A little optimism, please

This article from today’s Times-Colonist demonstrates that many in Victoria’s business community are feeling optimistic about the future.

Victoria in a bubble ?

On Wednesday we examined how small businesses represent most of the employers in this province. Becasue of this it would be of concern if business owners were feeling pessimistic about the current state of the economy. A nervous business owner is one who delays or decides not to hire new staff.

The Canadian Federation of Independent Business (CFIB) is reporting that as a whole business owners are growing more pessimistic (2pp. pdf).

I have been blogging about the labour market for seven years now and I can tell you that people do not like to hear bad news but in reality most of this information is neutral. In fact, in this case the picture in Victoria seems to be very different, based on anecdotal evidence provided by the Times-Colonist. They report that local employers are not feeling pessimistic about the near future.

Continue reading

Canadian Newcomer Entrepreneur Program

The Canadian Youth Business Foundation (CYBF) has announced a new program that operates only in British Columbia. Aimed at young immigrants who are recent arrivals, the program  has been designed to help individuals between the ages of 18 to 34 to access start-up financing, mentoring and other resources to start a business.

See the CYBF website and this press release  for more. Information is available in Mandarin, PunjabiSpanish and English.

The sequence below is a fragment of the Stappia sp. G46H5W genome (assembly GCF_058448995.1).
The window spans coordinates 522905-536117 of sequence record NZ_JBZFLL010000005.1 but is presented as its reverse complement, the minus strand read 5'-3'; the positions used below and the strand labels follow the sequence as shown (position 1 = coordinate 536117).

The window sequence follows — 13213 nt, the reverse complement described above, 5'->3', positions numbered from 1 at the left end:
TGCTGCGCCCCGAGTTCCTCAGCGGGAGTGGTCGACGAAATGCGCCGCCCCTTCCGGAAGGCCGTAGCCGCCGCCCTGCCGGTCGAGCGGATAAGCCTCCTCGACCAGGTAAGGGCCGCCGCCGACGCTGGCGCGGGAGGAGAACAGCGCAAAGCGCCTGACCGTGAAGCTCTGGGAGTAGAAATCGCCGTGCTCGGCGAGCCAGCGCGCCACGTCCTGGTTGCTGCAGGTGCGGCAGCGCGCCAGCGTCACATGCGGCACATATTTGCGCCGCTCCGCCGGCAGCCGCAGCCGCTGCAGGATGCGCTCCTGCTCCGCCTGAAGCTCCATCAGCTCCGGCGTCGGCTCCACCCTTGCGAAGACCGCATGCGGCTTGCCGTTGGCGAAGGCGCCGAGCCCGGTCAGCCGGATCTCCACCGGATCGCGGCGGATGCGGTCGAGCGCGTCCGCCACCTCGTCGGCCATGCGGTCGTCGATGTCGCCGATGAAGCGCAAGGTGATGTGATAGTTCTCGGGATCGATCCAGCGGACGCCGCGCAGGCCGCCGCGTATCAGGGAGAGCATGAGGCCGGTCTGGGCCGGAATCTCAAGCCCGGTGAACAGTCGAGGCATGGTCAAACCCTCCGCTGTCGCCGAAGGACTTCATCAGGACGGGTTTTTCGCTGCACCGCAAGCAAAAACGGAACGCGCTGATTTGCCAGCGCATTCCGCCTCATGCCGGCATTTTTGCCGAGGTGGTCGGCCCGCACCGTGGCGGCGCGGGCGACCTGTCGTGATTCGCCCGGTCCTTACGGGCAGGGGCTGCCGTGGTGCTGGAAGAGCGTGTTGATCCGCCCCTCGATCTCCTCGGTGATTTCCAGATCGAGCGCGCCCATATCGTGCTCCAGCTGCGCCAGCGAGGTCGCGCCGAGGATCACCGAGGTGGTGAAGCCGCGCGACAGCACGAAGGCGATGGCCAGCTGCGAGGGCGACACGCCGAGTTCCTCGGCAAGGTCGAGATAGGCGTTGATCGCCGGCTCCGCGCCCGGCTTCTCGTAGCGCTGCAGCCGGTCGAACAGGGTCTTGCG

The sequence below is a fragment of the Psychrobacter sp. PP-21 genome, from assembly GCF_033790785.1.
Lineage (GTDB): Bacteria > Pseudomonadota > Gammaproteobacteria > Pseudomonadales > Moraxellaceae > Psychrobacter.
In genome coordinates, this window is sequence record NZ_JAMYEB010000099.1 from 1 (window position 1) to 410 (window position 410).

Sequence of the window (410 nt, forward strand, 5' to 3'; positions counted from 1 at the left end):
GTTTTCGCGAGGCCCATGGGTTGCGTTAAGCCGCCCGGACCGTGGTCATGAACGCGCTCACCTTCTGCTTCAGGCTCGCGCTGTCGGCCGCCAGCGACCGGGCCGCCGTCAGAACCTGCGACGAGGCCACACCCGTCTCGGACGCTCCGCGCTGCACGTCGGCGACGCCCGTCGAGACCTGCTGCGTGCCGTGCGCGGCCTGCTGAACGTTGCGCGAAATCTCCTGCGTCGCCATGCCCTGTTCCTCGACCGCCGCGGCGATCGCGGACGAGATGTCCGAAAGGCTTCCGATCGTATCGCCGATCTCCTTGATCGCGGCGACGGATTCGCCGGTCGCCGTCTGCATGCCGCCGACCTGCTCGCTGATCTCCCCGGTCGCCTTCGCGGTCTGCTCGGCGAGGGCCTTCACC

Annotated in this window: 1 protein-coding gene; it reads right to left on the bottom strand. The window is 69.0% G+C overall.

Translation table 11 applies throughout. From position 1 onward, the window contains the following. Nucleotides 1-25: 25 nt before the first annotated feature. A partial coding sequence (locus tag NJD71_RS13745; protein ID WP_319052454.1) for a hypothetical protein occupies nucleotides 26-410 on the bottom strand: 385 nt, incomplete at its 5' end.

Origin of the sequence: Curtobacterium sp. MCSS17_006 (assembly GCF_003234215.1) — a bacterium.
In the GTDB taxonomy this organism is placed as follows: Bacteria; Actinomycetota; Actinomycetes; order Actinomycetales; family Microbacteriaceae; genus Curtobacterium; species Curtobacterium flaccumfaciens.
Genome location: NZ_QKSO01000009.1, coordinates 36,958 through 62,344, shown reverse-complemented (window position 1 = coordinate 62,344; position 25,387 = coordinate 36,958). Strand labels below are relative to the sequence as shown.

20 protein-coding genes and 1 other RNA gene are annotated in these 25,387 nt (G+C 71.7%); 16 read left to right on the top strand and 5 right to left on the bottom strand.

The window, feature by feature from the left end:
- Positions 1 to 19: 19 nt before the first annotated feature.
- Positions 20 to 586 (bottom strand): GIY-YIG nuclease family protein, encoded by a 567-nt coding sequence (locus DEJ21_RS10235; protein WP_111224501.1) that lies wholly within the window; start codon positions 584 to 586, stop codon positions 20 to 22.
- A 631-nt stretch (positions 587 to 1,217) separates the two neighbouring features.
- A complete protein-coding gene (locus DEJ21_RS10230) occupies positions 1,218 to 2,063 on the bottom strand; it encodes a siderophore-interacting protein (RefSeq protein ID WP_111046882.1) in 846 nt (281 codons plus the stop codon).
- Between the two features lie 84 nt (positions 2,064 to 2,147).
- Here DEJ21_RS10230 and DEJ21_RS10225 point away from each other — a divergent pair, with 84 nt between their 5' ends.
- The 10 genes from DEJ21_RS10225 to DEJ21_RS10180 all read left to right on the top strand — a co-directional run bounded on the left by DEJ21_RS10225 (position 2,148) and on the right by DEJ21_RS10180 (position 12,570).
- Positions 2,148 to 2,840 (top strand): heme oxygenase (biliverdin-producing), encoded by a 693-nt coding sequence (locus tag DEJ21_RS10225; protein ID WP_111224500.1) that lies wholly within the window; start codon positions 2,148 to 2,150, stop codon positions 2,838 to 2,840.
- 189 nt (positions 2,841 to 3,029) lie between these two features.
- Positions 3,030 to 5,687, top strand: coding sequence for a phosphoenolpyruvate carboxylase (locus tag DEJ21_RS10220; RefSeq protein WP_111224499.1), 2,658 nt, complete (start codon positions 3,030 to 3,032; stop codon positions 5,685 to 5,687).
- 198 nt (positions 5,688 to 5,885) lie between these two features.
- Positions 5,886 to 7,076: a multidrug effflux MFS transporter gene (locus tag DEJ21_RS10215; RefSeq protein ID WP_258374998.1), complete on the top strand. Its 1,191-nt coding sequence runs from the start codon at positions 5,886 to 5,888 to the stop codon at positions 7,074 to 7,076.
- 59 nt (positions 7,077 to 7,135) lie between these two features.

The consulting trend

One of the enduring trends in the Canadian labour market is the increasing number of people who work as self-employed consultants. As governments and companies move to save money by limiting hiring wherever possible, new opportunities are created for those with an entrepreneurial spirit.

As this article from the Vancouver Province points out, consultants have a greater ability to balance work-life issues by deciding on how much and what type of work to take on. Of course this type of arrangement is not for everyone as there is less certainty over income from month to month. The trend is real and increasing so there is a greater probability of being confronted with this type of opportunity.

The Canadian consulting market is growing at a rate of 5.5 per cent annually and rising, a study commissioned by the Canadian Association of Management Consultants (CMC-Canada) shows.

Business mistakes

Over 2.6 million Canadians are self-employed. This trend is expected to continue as individuals seek more control over their careers and companies and governments continue to contract out work. If you are thinking of starting your own business ensure that you do all of your research and take advantage of the resources that exist. This will minimize the chances of making one of these four crucial business mistakes.